I understand that the document referred to by the Deputy is a policy paper, prepared by a number of individuals working on behalf of a number of non-governmental organisations. This document focuses on certain prevention and treatment strategies for infectious diseases in prisons in Europe and Central Asia. While I have no difficulty with many of the points made in the paper, I do not agree with certain recommendations and statements, such as the provision of sterile syringes and injecting paraphernalia to prisoners. The paper also calls for a policy of harm reduction rather than zero tolerance of drug use in prisons.
In this country, it has been long-standing practice to facilitate the diagnosis and treatment of HIV-AIDS among the prison population and this will continue to be the situation. Prisoners with a diagnosis of HIV, hepatitis, or other infectious disease continue to receive medical treatment while in custody, in line with clinical recommendations. Indeed, this medical treatment is generally in line with that available in the community. It has been long-standing practice to refer prisoners suffering from infectious diseases to specialist hospital services and to act on the basis of the clinical advice received. All such treatment is provided on the basis of informed consent. Emphasis within prisons is on health education and appropriate substitution treatment, where required. There is an ongoing process of education and information supply to prisoners regarding risks of infection and appropriate prevention strategies.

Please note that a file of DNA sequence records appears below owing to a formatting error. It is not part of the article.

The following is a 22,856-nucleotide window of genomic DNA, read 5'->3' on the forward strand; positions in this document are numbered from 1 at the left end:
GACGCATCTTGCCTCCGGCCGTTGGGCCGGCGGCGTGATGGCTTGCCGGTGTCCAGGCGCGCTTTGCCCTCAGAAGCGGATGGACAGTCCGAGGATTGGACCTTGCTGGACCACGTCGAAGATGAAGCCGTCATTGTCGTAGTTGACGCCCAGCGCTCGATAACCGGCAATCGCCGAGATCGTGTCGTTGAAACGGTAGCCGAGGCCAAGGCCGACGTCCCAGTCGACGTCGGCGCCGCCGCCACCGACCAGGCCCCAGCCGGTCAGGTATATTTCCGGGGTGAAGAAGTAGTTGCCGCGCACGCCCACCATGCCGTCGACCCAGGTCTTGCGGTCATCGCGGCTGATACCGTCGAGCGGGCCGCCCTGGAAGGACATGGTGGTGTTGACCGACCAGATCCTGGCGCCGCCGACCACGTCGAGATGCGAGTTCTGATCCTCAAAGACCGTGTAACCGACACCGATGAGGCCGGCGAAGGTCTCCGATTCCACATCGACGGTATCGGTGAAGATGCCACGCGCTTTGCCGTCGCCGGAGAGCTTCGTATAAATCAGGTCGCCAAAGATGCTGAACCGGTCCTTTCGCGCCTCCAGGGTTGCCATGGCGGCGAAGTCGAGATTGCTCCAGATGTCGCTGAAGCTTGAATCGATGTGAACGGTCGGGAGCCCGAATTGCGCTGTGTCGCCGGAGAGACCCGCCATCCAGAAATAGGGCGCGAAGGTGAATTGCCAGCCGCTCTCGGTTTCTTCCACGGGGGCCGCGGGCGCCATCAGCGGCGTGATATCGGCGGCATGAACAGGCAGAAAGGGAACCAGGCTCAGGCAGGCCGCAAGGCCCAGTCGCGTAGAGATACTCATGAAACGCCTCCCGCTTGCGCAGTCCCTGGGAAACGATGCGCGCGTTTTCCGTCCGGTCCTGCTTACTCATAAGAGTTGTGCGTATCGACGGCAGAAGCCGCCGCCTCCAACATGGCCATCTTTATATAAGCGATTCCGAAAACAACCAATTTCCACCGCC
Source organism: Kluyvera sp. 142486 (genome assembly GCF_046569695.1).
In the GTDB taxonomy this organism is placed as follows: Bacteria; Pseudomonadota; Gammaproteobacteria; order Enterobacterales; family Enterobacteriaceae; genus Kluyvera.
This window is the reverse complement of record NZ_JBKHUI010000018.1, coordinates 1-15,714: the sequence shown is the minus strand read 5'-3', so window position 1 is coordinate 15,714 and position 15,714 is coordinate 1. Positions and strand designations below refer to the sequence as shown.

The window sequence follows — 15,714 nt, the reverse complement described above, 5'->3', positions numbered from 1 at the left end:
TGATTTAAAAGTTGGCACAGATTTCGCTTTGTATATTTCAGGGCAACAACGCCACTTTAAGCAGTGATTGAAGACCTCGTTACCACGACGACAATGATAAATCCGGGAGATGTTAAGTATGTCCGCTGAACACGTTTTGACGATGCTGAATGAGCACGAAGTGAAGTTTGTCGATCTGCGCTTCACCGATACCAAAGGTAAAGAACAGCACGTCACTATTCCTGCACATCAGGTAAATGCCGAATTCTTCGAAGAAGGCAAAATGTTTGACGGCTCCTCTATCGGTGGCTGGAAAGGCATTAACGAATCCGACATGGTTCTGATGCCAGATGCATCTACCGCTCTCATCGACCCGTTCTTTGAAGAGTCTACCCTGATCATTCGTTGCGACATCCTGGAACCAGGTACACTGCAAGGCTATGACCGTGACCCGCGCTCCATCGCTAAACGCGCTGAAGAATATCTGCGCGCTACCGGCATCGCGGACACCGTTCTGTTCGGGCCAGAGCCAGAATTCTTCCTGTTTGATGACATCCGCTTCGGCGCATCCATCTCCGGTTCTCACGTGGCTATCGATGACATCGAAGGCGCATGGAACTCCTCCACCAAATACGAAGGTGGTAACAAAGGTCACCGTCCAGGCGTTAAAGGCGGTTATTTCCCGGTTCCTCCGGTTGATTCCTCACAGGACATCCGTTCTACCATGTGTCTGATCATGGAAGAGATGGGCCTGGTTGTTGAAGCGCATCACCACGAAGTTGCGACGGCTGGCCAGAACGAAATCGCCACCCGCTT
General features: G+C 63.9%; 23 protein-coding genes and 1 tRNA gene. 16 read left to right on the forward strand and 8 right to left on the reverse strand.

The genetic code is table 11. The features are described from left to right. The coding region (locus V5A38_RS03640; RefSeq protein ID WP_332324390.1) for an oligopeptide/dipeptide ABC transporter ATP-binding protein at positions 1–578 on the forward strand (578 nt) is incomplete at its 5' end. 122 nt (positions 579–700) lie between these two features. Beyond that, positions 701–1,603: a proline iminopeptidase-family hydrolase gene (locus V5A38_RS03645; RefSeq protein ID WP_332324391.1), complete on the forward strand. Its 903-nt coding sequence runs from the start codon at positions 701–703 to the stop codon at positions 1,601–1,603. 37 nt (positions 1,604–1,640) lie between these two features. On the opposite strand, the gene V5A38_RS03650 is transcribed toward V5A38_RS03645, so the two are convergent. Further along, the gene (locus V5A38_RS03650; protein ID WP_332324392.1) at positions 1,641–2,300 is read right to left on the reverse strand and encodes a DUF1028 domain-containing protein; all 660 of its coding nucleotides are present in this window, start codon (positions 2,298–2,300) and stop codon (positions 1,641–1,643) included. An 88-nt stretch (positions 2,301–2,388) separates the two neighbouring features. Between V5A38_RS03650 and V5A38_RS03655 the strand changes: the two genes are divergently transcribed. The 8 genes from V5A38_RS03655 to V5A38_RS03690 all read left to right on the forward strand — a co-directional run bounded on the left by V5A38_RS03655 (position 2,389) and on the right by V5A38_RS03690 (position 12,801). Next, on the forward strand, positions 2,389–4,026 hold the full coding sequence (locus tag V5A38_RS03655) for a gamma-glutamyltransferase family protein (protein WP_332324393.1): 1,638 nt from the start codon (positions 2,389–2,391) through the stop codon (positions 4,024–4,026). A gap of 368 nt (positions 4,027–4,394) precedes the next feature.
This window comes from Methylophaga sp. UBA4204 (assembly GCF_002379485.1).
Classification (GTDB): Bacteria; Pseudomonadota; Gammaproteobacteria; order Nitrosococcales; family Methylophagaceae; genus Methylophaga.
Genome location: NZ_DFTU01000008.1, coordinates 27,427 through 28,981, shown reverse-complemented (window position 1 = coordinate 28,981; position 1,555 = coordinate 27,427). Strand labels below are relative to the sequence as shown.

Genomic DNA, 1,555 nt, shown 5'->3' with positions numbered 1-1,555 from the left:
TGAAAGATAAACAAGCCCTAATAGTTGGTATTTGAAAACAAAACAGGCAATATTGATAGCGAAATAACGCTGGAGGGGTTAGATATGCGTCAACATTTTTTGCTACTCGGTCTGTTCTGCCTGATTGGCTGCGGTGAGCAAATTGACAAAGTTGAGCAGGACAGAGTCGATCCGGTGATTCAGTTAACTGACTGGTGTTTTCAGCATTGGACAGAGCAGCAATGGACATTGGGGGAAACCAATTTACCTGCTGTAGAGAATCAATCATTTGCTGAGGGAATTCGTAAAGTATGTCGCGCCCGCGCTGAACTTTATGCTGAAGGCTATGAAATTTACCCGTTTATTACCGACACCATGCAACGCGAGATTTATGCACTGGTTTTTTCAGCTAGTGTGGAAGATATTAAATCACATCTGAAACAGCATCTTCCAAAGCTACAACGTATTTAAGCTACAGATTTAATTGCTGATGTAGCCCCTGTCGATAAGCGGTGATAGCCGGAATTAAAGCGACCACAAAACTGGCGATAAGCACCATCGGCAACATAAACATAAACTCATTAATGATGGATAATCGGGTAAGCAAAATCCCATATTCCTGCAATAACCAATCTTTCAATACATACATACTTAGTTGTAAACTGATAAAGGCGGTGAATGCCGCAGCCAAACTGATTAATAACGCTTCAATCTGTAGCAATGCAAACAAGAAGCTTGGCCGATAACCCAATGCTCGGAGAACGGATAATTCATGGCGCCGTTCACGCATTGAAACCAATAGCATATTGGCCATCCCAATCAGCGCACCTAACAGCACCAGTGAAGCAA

It is my policy to apply best practice to the prison situation. Best practice, as far as I am concerned, is to prevent drugs from being introduced into or used in prisons. The programme for Government commits me to creating a drug free Prison Service with mandatory drug testing of prisoners. I intend to put this commitment into effect and expect to receive shortly, from the Office of the Parliamentary Counsel, a new set of prison rules which will make provision for, among other things, mandatory drug testing.
In addition, a group consisting of Irish Prison Service management, including prison governors and health board staff together with relevant clinicians have prepared a draft prison drug treatment policy which I am currently considering.
It is both my policy and that of the Irish Prison Service, in common with most prison systems worldwide, not to issue needles or injecting equipment to prisoners. The Report of the Group to Review the Structure and Organisation of Prison Health Care Services considered the matter of developing a syringe exchange programme within Irish prisons and came to the conclusion that such a step could not be recommended.